Worthy, vice president of the UNC Hussman Foundation Board, agreed that a smooth voting process in North Carolina is key for public trust. The aim of Worthy’s group VoteFearlessNC, is to “create a vehicle that would give political leaders, business leaders and community leaders, a place to speak out to renounce voter intimidation at the polls.”

Worthy also argued that the last few political cycles had highlighted “the critical role that norms really play in a well-functioning democracy.”  The large turnout in North Carolina, Worthy said, was “a sign that we need to continue to look for any possible effort to come together and work together to promote common interests.”

Steel was still closely tracking results and giving the panel behind-the-scenes insights of the political breakdown for both parties. The mixed and close results “should be chastening both for the progressives who were anticipating a blue wave and a massive democratic majority and for the President's most fervent supporters,” Steel said.

He argued that the Republican Party needs to build a coalition with increased support among minority populations. He noted there were some “encouraging” signs for the party on that score in the 2020 results, particularly among Latino voters.

Steel also advocated that all the votes cast by Election Day be counted, noting “this is what a free and fair election looks like in a closely divided country.”

Shaw agreed that “we are a split country.” But he argued that “America has had deep divisions from the beginning.” Shaw, responding to students’ questions, said he was concerned about racial divisions in the United States and understood the anxiety that many students of color might feel going into the charged political and media atmosphere.

“I'm looking for students who are willing to become advocates against hatred and racism and injustice,” Shaw said. “But I also want the rest of us already out in the world to be supportive of them.”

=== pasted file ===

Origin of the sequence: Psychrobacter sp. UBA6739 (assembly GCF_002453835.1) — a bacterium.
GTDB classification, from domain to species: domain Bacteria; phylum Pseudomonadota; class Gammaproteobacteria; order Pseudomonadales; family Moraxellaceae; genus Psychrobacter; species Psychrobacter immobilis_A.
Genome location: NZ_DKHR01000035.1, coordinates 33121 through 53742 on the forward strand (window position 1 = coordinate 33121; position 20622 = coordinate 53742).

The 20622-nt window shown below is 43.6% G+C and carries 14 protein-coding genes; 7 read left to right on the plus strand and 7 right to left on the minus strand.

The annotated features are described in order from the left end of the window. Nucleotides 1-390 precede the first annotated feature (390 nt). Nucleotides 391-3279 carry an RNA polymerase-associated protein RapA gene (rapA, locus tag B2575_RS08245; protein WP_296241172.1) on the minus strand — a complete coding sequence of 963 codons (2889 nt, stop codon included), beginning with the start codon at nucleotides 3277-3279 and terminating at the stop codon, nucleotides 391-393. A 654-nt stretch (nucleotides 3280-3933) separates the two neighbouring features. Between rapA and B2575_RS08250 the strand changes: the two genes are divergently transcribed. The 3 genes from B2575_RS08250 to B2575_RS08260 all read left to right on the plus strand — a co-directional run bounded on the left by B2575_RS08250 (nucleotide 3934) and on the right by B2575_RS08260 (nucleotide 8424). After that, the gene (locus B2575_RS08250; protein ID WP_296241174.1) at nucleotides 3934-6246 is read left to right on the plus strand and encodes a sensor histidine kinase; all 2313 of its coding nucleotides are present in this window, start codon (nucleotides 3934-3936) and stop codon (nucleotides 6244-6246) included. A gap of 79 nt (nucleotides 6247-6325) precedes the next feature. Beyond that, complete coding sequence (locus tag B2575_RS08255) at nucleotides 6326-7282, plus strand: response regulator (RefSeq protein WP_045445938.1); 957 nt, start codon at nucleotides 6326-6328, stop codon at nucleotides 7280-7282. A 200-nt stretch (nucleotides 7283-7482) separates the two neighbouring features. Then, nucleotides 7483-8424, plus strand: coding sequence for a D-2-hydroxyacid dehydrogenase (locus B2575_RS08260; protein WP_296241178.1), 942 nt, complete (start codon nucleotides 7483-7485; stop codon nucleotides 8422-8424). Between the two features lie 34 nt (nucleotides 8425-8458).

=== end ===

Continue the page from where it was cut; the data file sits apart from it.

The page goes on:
But, reflecting on the 2020 election, Shaw also argued that “there’s a lot we should be happy about and proud of in this moment.” The historically high voter turnout is, he said, “cause for celebration.” His goal now is to see more on both sides of “Americans who are patriotic, who love our country, as opposed to demonizing and vilifying those with whom they disagree.”

UNC Hussman’s own students and faculty also exchanged ideas — along with some hopes and fears — for the political future.

Guillory, who has decades of experience studying North Carolina as a journalist and scholar, explained the different political forces at play in the state. He noted that the state was as divided as the rest of the country and that “the resolution of issues is not going to come easily.”

Guillory shared a reflection on those divisions with the audience, urging, “We've got to work our way out of this.

“It’s not just the media’s doing, although the media has a role to play.” he said. “It's not just the political system, but the political system has a role to play. But it's our churches and our religious institutions. It's the way we teach civics and history in our schools. It’s the kind of convenings that we have in our communities. … We need additional thinking about how we rebuild community, how we think of ourselves as part of the same body politic.”